Biomedical and Health Sciences
McLain, Sophia (School: Arkansas School for Mathematics, Sciences and the Arts)
Weaver, Alexx (School: Arkansas School for Mathematics, Sciences and the Arts)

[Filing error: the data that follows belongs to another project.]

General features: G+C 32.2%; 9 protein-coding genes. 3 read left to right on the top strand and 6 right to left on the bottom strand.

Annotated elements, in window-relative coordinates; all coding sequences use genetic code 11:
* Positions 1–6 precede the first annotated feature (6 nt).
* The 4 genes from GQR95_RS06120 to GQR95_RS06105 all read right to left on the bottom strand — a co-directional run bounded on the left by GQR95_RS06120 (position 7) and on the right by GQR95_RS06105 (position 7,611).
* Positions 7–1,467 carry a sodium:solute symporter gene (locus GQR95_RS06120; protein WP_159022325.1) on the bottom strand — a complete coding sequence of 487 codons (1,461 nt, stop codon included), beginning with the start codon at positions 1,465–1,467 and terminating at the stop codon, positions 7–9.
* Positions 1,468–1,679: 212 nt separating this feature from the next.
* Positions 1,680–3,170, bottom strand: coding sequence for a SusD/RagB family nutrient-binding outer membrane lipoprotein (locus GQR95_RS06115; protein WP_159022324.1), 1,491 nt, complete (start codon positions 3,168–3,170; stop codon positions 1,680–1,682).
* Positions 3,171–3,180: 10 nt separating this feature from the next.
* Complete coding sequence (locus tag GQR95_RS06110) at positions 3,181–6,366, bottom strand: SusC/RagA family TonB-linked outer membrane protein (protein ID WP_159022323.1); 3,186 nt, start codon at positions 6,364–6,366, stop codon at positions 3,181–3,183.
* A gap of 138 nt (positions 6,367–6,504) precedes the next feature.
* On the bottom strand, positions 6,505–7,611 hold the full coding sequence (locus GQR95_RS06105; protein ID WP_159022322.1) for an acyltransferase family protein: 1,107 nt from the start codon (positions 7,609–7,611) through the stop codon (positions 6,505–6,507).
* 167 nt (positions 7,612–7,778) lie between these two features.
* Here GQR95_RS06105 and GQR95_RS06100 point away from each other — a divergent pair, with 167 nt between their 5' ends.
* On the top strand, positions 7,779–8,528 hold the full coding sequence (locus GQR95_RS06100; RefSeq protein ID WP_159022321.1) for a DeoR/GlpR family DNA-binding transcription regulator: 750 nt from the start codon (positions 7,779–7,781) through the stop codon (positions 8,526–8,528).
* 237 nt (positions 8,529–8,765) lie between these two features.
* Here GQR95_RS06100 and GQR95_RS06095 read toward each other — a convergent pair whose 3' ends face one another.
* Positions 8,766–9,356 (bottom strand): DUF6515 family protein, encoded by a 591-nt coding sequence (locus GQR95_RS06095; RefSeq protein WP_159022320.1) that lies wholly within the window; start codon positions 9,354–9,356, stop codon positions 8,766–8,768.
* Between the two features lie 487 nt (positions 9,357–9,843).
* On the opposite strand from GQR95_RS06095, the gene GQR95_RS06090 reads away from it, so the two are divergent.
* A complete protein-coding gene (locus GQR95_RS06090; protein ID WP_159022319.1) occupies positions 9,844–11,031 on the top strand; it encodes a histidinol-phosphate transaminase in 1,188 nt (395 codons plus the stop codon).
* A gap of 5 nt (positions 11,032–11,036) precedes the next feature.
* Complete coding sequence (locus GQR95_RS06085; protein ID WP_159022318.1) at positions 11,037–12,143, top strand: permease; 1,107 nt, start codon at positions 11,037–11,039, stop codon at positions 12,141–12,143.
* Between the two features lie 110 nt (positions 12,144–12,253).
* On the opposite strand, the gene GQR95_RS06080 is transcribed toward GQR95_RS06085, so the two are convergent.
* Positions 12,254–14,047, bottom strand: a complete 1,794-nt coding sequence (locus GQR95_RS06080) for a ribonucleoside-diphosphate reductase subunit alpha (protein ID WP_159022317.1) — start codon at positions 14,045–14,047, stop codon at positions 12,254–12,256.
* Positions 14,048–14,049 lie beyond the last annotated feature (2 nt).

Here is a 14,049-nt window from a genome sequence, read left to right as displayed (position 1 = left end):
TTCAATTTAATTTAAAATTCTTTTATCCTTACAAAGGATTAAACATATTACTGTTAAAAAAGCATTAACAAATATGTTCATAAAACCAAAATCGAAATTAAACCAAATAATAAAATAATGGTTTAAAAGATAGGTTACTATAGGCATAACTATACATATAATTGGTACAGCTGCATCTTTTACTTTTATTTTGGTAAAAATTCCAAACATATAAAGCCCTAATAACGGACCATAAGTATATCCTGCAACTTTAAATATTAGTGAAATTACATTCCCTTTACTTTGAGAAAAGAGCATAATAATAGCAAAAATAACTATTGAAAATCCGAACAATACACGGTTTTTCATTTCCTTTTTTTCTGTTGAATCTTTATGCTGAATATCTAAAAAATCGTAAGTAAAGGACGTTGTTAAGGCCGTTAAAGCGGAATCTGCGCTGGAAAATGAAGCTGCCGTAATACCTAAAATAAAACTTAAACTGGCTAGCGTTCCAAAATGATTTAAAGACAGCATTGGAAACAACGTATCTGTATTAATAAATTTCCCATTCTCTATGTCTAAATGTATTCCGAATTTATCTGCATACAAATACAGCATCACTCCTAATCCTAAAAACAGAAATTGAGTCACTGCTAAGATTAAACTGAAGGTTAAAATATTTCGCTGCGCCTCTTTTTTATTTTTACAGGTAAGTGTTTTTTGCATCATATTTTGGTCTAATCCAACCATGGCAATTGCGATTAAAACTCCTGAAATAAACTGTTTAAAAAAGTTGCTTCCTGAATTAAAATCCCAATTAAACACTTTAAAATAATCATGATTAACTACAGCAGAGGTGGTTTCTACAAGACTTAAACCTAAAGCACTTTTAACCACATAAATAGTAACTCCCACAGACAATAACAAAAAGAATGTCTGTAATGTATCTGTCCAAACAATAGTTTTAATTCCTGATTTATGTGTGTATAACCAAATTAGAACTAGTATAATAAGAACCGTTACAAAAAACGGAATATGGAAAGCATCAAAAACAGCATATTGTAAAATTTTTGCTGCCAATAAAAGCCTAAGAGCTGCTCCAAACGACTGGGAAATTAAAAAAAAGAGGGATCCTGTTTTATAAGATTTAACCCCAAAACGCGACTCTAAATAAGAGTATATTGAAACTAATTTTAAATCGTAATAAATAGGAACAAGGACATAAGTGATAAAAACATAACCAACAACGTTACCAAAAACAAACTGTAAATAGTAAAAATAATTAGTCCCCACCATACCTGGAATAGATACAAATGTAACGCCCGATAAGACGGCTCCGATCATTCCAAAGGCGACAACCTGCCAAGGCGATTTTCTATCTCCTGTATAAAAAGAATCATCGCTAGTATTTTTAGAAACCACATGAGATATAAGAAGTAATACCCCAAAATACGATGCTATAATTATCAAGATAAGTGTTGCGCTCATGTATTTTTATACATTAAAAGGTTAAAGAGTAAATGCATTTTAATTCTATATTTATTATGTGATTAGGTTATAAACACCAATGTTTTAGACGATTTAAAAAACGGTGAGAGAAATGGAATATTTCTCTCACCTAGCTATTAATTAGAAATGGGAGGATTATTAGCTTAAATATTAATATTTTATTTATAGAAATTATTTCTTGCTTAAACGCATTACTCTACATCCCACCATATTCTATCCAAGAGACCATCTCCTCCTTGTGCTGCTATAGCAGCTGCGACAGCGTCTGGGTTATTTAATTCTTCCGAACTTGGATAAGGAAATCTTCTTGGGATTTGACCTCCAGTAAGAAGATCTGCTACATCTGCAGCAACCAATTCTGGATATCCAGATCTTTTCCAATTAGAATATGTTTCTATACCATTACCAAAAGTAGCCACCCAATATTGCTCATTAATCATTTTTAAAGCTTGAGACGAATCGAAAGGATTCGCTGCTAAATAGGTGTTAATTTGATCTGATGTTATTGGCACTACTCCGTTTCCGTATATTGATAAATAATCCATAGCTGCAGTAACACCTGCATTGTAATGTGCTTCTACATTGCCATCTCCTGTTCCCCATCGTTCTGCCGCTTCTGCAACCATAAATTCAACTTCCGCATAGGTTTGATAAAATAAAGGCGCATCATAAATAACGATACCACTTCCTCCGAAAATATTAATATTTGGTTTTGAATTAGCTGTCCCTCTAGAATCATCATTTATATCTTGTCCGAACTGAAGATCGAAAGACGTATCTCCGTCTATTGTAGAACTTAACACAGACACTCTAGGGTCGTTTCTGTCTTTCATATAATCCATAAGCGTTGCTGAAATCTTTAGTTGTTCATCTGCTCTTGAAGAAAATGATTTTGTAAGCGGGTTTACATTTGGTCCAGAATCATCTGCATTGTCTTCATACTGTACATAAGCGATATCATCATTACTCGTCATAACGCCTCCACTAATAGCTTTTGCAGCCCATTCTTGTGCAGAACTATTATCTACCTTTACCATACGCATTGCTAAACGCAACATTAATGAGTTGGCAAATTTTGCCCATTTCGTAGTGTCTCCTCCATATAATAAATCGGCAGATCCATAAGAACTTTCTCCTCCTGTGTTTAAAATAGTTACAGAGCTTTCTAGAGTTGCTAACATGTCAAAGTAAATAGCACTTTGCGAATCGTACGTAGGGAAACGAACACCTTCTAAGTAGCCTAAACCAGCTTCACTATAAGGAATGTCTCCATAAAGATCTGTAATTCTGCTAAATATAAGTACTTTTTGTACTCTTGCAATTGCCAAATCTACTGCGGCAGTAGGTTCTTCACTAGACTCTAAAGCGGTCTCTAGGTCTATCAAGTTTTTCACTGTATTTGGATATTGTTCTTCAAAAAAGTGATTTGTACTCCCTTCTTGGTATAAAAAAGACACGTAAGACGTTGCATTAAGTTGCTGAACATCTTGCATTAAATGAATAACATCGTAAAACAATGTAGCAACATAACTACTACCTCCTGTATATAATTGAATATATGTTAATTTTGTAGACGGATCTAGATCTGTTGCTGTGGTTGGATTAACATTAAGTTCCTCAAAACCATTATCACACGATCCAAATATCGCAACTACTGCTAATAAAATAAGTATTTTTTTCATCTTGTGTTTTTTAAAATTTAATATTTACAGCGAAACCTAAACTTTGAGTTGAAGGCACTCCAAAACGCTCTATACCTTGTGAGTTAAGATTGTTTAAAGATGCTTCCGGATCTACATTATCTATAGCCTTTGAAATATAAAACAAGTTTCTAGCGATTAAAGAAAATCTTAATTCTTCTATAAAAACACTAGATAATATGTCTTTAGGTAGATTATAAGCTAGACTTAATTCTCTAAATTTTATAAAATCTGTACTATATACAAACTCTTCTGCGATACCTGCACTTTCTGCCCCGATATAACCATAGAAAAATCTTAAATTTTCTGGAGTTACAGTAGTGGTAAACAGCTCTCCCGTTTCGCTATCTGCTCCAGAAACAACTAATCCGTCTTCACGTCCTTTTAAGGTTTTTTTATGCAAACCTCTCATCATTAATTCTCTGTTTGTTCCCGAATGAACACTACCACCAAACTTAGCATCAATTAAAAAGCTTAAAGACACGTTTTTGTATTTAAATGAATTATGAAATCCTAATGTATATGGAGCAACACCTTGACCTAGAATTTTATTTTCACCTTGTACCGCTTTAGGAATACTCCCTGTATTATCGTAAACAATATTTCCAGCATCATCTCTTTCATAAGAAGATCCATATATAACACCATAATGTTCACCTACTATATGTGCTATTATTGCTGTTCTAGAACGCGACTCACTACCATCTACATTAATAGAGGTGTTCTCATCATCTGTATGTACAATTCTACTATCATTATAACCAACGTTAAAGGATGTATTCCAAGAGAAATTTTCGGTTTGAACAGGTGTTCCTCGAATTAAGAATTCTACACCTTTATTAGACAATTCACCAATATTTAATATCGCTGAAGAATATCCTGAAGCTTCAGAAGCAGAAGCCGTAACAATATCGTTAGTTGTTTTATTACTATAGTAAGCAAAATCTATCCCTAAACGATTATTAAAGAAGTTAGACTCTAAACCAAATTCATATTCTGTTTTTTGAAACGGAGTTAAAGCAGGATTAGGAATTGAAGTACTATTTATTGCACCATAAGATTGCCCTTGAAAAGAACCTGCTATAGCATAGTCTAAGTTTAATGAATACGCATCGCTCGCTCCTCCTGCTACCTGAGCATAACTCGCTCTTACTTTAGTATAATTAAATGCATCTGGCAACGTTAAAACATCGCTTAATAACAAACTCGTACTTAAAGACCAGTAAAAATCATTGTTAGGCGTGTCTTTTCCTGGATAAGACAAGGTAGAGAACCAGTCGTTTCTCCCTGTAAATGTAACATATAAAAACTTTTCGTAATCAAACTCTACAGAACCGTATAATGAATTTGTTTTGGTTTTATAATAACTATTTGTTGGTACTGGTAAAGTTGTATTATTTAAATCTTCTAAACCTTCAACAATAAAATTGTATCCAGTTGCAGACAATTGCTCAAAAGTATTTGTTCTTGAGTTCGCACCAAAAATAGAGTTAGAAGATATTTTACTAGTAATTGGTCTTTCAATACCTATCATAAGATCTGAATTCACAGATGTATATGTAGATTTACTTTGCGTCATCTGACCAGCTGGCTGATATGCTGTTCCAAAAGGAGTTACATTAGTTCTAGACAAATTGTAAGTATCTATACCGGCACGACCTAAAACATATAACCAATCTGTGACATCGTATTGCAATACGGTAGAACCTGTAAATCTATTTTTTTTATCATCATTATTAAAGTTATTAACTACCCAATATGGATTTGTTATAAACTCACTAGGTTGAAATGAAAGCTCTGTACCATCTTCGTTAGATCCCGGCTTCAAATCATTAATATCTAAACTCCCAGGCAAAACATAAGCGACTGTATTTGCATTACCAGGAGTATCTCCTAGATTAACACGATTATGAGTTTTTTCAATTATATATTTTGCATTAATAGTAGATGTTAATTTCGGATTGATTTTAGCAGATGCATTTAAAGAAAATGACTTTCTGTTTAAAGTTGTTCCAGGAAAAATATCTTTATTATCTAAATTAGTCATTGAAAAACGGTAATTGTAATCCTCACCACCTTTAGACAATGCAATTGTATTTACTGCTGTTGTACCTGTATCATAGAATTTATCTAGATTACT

Influenza infects ~35 million people and causes ~79,000 deaths in the United States annually. Vaccination can be highly effective, but is often a neglected tool for preventing infection. In this project, three methods were developed to compare an individual’s flu susceptibility to the types and amounts of nasal bacteria to assess if certain bacteria may be protective against the flu. Method 1, developed last year, evaluated the impacts of nasal Staphylococcus and Micrococcus levels on flu susceptibility. This year, this method was validated in a larger population and two additional methods assessing other genera of nasal bacteria - Haemophilus, Streptococcus - were developed. Amounts of each type of bacteria were compared to participant survey answers regarding their history of influenza in their lifetimes. In Method 1, a Kirby-Bauer disc diffusion test distinguished isolates of Staphylococcus from Micrococcus. Higher ratios of Staphylococcus to Micrococcus were found in individuals more susceptible to influenza (p = 0.0032). In Method 2, S. pyogenes and S. pneumoniae were distinguished based on their hemolytic patterns. Higher S. pyogenes to S. pneumoniae ratios significantly correlated with more frequent influenza infections (p < 0.00001). In Method 3, total numbers of Staphylococcus spp. and H. influenzae were compared. More H. influenzae significantly correlated with higher flu frequency (p < 0.00001). While all three methods indicate correlations between specific nasal bacteria and flu susceptibility, Method 2 was both the simplest and the most inexpensive. Commercialization of these methods could result in an easy and inexpensive test to identify at-risk individuals.